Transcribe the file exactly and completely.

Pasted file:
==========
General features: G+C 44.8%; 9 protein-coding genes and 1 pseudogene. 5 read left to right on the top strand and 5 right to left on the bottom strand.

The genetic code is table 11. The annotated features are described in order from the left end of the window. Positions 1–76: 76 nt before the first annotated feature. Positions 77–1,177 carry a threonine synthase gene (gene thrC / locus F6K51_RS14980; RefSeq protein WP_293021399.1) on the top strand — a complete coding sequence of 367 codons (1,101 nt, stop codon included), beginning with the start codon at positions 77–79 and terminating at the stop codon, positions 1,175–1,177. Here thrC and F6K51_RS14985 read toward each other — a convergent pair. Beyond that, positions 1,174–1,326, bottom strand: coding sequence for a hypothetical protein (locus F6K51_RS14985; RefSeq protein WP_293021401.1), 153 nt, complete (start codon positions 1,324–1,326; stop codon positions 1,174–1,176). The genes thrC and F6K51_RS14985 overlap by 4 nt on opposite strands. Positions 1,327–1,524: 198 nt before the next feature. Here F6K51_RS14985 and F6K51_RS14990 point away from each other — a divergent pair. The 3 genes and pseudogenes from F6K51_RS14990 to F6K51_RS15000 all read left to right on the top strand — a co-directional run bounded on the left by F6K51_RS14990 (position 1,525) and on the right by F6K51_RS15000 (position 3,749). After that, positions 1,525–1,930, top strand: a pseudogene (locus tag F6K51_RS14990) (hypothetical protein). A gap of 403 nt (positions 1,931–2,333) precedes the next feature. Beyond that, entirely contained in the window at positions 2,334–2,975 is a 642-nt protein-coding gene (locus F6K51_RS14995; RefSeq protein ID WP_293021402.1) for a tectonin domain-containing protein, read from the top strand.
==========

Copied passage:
General features: G+C 44.8%; 9 protein-coding genes and 1 pseudogene. 5 read left to right on the top strand and 5 right to left on the bottom strand.

The genetic code is table 11. The annotated features are described in order from the left end of the window. Positions 1–76: 76 nt before the first annotated feature. Positions 77–1,177 carry a threonine synthase gene (gene thrC / locus F6K51_RS14980; RefSeq protein WP_293021399.1) on the top strand — a complete coding sequence of 367 codons (1,101 nt, stop codon included), beginning with the start codon at positions 77–79 and terminating at the stop codon, positions 1,175–1,177. Here thrC and F6K51_RS14985 read toward each other — a convergent pair. Beyond that, positions 1,174–1,326, bottom strand: coding sequence for a hypothetical protein (locus F6K51_RS14985; RefSeq protein WP_293021401.1), 153 nt, complete (start codon positions 1,324–1,326; stop codon positions 1,174–1,176). The genes thrC and F6K51_RS14985 overlap by 4 nt on opposite strands. Positions 1,327–1,524: 198 nt before the next feature. Here F6K51_RS14985 and F6K51_RS14990 point away from each other — a divergent pair. The 3 genes and pseudogenes from F6K51_RS14990 to F6K51_RS15000 all read left to right on the top strand — a co-directional run bounded on the left by F6K51_RS14990 (position 1,525) and on the right by F6K51_RS15000 (position 3,749). After that, positions 1,525–1,930, top strand: a pseudogene (locus tag F6K51_RS14990) (hypothetical protein). A gap of 403 nt (positions 1,931–2,333) precedes the next feature. Beyond that, entirely contained in the window at positions 2,334–2,975 is a 642-nt protein-coding gene (locus F6K51_RS14995; RefSeq protein ID WP_293021402.1) for a tectonin domain-containing protein, read from the top strand.